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U.S. to Back Japan Security Council Bid

By Glenn Kessler
Washington Post Staff Writer
Friday, March 18, 2005; 12:49 PM

TOKYO, March 19 (Saturday) -- Secretary of State Condoleezza Rice will praise Japan for taking on an increasingly global role, implicitly promoting the long-time U.S. ally in a speech on Saturday as a counterbalance to the rising regional influence of China.

In the speech, Rice will unambiguously support Japan's bid to receive a permanent seat in the United Nations Security Council and propose a global development partnership in which the two big aid donors would coordinate aid objectives and goals, according to administration officials who described its contents late Friday night to reporters on condition of anonymity.

Condoleezza Rice is Welcomed by Sumo Wrestler Konishiki
Condoleezza Rice is Welcomed by Sumo Wrestler Konishiki
Secretary of State Condoleezza Rice is welcomed by former sumo wrestling champion Konishiki as she arrives in Tokyo on Friday. (Reuters Photo)

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But Rice will also demand that Japan finally end the ban on U.S. beef that has blocked about $1.7 billion in annual exports from the United States to its most lucrative overseas market for beef, the officials said.

Rice, who flew here Friday from Pakistan as part of weeklong tour of Asia, will use the address at Sophia University to stake out her approach to U.S. policy in Asia for the first time since becoming secretary of state. Aides said the address will sketch a vision of a Pacific community, akin to the Atlantic community, one of "openness and choice," rather than closed societies and spheres of influence.

Rice will welcome the rise of a "peaceful and confident China," but she will also bluntly warn China's leaders that their economic prosperity needs to be matched by greater political freedom. Noting that many Asian countries have made the transition to democracy, a senior U.S. official said Rice will say even China "must eventually embrace some form of open and generally representative government if it is to reap the benefits and meet the challenges of a globalizing world."

Rice will also offer noticeably softer language on North Korea, which has refused to return to six-nation talks on ending its nuclear programs because of what it calls the Bush administration's "hostile policy." While Rice will include a description of harsh conditions in North Korea, she will also note that the United States made an offer to settle the dispute last June.

The offer remains on the table, Rice will say, adding that "at the six party talks the North Korean government can find the respect it desires and the assistance it needs if it is willing to make a strategic choice for peace."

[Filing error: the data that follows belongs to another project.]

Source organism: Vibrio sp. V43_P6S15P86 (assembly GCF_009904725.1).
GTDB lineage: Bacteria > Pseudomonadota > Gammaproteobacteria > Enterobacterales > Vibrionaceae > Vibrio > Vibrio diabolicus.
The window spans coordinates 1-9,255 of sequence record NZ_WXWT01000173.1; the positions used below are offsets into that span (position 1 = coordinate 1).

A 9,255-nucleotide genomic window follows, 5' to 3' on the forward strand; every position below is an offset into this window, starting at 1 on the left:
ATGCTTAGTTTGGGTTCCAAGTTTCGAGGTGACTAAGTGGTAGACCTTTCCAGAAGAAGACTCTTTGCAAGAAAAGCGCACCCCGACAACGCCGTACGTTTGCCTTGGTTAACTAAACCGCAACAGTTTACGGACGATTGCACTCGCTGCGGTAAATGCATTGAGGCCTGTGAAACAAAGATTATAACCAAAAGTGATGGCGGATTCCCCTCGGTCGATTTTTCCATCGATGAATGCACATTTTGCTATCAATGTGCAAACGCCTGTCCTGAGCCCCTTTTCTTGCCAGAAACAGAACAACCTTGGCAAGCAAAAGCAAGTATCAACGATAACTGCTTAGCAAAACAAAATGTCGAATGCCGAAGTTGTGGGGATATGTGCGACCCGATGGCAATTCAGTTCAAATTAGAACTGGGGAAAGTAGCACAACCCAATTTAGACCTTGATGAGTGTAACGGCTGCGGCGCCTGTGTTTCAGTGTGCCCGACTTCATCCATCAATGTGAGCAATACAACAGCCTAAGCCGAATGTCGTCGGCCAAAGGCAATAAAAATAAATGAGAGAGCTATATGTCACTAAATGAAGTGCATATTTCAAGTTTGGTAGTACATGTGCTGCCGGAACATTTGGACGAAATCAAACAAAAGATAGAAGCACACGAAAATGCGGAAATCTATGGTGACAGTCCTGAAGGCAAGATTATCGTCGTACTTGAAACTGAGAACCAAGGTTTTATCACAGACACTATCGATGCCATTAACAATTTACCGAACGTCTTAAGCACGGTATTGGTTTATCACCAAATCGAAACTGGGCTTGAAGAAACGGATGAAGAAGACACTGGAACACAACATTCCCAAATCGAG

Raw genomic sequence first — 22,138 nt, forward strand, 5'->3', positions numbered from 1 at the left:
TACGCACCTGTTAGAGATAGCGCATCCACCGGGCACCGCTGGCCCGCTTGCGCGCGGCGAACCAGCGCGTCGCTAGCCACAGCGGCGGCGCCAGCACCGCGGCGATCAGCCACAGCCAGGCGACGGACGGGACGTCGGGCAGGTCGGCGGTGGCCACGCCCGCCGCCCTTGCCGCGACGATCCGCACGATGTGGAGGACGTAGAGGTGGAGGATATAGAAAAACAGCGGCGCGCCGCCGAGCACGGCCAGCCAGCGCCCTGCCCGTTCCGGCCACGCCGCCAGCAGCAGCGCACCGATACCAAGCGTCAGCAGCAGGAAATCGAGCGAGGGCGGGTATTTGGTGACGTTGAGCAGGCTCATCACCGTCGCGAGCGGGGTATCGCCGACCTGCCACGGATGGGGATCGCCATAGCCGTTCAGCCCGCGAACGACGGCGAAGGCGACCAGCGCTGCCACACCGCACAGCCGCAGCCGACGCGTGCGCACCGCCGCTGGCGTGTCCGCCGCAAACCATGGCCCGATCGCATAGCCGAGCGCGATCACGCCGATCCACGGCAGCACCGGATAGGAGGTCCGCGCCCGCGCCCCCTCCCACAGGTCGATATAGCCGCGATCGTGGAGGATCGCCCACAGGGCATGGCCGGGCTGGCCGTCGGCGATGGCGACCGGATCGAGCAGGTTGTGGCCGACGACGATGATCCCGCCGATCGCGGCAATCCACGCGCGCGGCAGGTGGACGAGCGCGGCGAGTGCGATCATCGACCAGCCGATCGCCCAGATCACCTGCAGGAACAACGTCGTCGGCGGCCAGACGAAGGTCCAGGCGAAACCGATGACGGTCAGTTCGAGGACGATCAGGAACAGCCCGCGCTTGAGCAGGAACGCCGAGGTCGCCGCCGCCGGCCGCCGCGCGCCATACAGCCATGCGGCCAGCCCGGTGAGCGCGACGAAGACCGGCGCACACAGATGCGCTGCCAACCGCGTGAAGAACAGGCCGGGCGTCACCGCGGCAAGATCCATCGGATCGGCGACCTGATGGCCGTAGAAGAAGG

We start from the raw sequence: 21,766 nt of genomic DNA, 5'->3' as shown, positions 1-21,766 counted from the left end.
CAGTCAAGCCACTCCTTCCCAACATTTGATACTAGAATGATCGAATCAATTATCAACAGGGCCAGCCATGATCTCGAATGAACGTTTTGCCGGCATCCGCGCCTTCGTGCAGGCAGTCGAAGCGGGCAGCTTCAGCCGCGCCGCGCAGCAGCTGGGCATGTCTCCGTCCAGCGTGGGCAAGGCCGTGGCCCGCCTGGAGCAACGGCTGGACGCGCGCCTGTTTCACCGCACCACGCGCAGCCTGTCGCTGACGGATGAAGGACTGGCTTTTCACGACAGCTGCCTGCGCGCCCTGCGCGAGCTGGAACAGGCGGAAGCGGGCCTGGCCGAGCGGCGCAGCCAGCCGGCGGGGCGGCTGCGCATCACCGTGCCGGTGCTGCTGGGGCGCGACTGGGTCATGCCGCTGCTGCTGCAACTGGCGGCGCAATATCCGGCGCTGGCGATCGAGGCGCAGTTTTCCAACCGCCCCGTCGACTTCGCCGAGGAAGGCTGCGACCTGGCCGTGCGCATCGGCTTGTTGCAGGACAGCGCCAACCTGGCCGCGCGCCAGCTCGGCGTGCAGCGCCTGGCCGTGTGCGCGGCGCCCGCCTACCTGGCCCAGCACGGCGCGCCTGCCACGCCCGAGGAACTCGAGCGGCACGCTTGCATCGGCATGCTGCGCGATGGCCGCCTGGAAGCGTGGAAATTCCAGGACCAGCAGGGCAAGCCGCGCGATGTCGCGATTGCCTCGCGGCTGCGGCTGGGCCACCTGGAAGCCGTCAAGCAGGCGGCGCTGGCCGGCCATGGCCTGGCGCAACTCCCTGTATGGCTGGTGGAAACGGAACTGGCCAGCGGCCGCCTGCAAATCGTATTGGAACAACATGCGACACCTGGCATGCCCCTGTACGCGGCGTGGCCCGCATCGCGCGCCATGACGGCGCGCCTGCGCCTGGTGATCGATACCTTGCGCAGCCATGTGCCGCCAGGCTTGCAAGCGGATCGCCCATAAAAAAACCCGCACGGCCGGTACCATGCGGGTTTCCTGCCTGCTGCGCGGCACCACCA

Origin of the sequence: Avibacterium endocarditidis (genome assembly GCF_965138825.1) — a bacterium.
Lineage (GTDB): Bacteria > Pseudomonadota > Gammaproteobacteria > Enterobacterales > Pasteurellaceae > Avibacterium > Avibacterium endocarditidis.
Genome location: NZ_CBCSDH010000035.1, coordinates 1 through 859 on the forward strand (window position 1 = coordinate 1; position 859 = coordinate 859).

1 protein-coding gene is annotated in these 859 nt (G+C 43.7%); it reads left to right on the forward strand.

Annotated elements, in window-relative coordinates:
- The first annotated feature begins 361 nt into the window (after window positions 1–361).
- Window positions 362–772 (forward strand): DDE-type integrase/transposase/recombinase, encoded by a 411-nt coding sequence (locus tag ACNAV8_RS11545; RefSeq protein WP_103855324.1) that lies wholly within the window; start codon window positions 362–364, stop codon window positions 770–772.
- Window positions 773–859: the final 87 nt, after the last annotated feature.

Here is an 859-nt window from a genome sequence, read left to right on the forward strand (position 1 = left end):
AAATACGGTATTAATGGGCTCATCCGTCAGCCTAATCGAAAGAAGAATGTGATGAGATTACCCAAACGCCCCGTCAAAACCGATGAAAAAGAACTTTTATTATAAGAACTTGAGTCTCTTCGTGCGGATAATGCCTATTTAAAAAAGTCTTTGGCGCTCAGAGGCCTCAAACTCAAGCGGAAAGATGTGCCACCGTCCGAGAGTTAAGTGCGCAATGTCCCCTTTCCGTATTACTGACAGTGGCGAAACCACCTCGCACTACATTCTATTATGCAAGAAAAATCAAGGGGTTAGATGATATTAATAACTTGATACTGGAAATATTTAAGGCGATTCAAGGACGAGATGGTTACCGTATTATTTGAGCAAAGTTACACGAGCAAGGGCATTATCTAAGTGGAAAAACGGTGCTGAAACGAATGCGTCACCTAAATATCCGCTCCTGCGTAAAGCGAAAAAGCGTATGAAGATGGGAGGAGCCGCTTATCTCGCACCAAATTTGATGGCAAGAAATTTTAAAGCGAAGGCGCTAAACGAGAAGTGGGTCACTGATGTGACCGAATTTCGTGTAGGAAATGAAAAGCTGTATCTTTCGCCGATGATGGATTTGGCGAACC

But the officials also suggested that U.S. patience with North Korea was running out. One official said Vice President Cheney "said it best" last April when he declared in Shanghai that "time is not necessarily on our side." The official said the North Koreans "have to make a strategic choice, and they have to make it now."

Japanese Prime Minister Junichiro Koizumi is one of President Bush's closest allies, and Rice's speech comes as Japan has claimed an increasingly assertive role on the world stage. Recently, the United States and Japan joined in a statement that said Taiwan, which China regards as a renegade province, was among its security concerns. Japan and South Korea are also involved in a bitter dispute over a cluster of uninhabited islands that have rich fishing areas.

In a sign of their increased global role, Japanese officials plan to press Rice for greater involvement in settling the Israeli-Palestinian dispute, a Japanese official said.

The beef ban, imposed nearly two years ago because of a case of mad cow disease in the United States, is one sore point in the relationship. The two governments have agreed to loosen the ban to permit the import of been from cows less than 20 months old, but a government panel has taken months to review the decision. That age limit was set because it is the earliest age at which the Japanese have detected mad cow disease in testing on domestic herds.

Rice will say "the time has come to solve this problem" because "there is a global standard on the science involved," an official said.

While the United States has previously supported Japan as a permanent member of the Security Council, this is "the first time it's been put in a comprehensive policy statement by an American secretary of state," one official said.

Before Bush became president, Rice wrote an article in Foreign Affairs in which she asserted that China would like to alter Asia's strategic balance in its favor. Since then China has used its economic power to spread its influence through Asia.

"We have no problems with a strong, confident, economically powerful China," Rice told reporters as she flew to Tokyo. She said she wrote that article at a time when China's rise was "a new factor in international politics." She said "the prospects are there that we could see this development be positive, not negative. But I don't want to underestimate the challenges in doing so."


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